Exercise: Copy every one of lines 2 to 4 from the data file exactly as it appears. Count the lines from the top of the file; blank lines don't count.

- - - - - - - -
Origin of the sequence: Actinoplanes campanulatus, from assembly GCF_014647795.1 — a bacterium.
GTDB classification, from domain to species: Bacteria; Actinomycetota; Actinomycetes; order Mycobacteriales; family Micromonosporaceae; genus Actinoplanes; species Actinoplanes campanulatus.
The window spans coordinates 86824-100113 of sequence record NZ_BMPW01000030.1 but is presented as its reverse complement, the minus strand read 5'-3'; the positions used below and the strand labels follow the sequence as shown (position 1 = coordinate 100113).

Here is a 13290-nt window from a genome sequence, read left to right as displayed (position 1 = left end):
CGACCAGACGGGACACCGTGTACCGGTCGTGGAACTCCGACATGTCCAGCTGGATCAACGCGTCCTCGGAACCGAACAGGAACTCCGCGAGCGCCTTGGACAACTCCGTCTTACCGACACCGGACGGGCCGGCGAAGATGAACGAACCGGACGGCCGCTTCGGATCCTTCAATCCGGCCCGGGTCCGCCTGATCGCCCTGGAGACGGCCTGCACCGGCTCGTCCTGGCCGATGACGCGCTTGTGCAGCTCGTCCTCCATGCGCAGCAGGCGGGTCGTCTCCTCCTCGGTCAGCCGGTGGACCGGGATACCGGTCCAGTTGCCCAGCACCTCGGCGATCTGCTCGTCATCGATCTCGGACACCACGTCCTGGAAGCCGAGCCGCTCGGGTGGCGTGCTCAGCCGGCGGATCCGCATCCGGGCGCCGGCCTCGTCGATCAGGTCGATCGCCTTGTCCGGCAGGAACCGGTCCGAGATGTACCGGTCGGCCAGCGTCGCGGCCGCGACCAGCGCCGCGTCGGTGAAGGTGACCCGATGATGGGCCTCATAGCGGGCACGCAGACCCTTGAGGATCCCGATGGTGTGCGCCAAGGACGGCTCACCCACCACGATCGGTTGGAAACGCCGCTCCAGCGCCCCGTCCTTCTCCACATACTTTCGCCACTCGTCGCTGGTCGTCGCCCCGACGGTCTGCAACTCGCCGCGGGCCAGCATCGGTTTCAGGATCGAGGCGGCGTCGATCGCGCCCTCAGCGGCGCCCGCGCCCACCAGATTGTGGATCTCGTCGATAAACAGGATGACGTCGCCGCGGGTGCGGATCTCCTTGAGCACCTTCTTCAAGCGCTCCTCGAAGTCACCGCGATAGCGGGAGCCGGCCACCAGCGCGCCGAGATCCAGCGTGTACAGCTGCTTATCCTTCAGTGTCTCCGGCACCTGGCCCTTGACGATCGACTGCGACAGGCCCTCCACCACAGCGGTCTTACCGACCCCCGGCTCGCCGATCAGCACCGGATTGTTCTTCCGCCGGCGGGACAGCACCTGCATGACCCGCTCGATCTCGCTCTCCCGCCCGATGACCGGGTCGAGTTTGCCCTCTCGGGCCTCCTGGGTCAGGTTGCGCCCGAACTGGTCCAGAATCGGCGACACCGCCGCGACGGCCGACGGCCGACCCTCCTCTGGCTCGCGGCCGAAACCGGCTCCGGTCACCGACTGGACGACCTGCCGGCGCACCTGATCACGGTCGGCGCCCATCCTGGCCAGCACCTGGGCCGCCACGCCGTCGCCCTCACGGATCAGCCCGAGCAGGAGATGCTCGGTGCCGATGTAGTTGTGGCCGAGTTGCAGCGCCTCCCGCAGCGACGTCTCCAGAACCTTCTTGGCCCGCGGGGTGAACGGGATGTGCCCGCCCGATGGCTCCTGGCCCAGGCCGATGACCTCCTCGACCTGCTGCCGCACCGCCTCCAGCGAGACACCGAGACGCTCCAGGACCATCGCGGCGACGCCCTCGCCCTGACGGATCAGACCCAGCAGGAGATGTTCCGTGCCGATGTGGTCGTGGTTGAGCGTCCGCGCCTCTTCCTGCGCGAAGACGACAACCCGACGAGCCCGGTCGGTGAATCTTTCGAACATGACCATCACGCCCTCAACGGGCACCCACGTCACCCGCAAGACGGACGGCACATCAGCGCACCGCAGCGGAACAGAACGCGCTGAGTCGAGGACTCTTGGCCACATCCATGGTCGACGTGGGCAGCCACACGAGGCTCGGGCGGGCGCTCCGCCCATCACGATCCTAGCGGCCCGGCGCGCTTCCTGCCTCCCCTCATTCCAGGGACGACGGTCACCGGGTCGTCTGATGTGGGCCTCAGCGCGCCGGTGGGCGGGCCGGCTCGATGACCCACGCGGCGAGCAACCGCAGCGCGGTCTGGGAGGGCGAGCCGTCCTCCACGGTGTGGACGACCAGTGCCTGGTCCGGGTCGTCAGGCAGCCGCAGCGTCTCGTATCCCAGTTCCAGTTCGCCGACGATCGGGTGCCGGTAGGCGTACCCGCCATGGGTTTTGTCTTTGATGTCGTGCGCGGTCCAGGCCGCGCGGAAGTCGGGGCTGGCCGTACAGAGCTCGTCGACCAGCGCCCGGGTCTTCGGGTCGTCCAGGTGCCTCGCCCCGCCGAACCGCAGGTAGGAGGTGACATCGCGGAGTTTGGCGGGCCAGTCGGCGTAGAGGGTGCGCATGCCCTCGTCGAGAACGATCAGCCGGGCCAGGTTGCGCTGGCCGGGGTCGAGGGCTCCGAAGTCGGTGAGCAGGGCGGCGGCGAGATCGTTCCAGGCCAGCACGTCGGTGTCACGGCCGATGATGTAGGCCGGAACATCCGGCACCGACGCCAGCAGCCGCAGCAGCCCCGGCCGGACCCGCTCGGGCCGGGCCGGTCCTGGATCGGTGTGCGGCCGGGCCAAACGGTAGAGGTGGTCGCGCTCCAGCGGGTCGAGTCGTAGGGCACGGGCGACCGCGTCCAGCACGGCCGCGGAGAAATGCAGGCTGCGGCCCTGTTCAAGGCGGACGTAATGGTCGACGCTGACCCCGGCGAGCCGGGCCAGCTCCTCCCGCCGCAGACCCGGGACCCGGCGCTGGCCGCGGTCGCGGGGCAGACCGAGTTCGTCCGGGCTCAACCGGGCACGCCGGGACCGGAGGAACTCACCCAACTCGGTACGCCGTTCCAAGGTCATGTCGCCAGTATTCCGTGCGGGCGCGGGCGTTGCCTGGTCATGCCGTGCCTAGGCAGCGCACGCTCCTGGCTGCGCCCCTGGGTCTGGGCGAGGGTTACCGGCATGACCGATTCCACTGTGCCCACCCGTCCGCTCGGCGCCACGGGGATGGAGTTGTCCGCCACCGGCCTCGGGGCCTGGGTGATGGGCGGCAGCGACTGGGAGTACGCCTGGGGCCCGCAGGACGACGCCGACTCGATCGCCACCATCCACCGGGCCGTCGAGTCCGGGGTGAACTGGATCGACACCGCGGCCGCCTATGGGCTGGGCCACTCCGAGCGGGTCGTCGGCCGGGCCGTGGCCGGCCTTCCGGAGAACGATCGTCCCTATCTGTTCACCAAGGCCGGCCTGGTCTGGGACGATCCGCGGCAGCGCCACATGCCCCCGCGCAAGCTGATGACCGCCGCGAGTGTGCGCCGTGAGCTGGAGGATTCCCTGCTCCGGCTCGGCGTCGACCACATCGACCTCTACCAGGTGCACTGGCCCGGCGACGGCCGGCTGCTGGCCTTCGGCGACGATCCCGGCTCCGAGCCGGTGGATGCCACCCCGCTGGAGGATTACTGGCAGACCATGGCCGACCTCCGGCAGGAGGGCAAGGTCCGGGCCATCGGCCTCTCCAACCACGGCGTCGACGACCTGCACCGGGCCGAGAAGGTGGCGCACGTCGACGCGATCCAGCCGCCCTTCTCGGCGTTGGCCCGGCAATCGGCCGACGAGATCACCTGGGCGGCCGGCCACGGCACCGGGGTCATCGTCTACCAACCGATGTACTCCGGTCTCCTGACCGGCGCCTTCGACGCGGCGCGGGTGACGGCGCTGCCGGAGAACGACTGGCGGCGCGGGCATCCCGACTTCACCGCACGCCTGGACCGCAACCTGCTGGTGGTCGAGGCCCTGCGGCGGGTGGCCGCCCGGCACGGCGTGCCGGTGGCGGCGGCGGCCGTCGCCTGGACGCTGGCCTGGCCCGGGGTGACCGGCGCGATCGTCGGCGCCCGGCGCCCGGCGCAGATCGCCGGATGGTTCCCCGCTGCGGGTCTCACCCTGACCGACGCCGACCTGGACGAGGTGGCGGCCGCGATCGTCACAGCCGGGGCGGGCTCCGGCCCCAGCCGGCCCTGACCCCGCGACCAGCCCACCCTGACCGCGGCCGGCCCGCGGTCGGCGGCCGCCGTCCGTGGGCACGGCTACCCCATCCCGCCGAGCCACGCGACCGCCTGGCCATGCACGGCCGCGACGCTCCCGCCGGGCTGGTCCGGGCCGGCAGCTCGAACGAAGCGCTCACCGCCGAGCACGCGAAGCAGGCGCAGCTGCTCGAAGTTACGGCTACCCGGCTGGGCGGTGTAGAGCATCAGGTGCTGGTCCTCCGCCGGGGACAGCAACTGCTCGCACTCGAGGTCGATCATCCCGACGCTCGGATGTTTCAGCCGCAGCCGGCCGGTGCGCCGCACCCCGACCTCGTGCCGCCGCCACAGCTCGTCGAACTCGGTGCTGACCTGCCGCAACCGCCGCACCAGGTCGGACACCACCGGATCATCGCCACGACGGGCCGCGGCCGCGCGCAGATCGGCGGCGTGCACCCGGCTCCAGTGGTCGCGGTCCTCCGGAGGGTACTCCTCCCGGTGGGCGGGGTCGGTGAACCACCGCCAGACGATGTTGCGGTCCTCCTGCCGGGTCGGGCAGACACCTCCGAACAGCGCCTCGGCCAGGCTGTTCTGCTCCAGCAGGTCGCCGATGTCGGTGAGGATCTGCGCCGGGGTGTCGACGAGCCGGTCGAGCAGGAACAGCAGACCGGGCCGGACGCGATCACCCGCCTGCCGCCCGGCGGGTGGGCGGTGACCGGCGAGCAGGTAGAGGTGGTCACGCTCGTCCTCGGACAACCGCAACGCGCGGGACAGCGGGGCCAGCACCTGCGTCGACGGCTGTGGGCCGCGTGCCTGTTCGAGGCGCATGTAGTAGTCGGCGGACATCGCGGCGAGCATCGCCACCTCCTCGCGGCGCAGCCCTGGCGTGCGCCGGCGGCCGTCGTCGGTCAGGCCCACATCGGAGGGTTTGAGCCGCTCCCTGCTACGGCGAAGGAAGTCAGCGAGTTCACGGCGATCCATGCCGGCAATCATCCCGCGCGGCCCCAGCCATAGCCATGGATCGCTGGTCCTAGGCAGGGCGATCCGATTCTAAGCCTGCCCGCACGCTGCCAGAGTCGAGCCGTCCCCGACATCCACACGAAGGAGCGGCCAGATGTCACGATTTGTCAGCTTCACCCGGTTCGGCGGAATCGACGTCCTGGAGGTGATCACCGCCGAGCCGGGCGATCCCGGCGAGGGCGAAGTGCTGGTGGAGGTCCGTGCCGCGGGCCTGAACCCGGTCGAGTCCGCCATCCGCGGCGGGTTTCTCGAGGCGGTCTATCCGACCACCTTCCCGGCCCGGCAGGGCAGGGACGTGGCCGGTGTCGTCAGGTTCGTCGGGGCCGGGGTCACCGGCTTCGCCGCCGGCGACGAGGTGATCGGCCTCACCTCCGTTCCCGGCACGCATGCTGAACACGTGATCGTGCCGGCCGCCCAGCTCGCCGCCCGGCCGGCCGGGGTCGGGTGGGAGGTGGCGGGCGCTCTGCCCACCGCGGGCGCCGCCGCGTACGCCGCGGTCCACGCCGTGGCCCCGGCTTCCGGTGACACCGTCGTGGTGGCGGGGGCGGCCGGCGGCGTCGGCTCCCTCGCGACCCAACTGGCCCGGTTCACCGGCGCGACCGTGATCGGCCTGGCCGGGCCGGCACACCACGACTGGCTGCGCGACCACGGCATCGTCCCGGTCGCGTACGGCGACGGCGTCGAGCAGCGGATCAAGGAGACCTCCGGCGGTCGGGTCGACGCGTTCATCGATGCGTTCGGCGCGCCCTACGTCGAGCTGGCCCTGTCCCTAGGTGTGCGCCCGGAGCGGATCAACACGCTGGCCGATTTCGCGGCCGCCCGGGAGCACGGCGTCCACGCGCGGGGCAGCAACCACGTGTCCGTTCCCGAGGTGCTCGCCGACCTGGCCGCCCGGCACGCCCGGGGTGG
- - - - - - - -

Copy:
GTDB classification, from domain to species: Bacteria; Actinomycetota; Actinomycetes; order Mycobacteriales; family Micromonosporaceae; genus Actinoplanes; species Actinoplanes campanulatus.
The window spans coordinates 86824-100113 of sequence record NZ_BMPW01000030.1 but is presented as its reverse complement, the minus strand read 5'-3'; the positions used below and the strand labels follow the sequence as shown (position 1 = coordinate 100113).

Here is a 13290-nt window from a genome sequence, read left to right as displayed (position 1 = left end):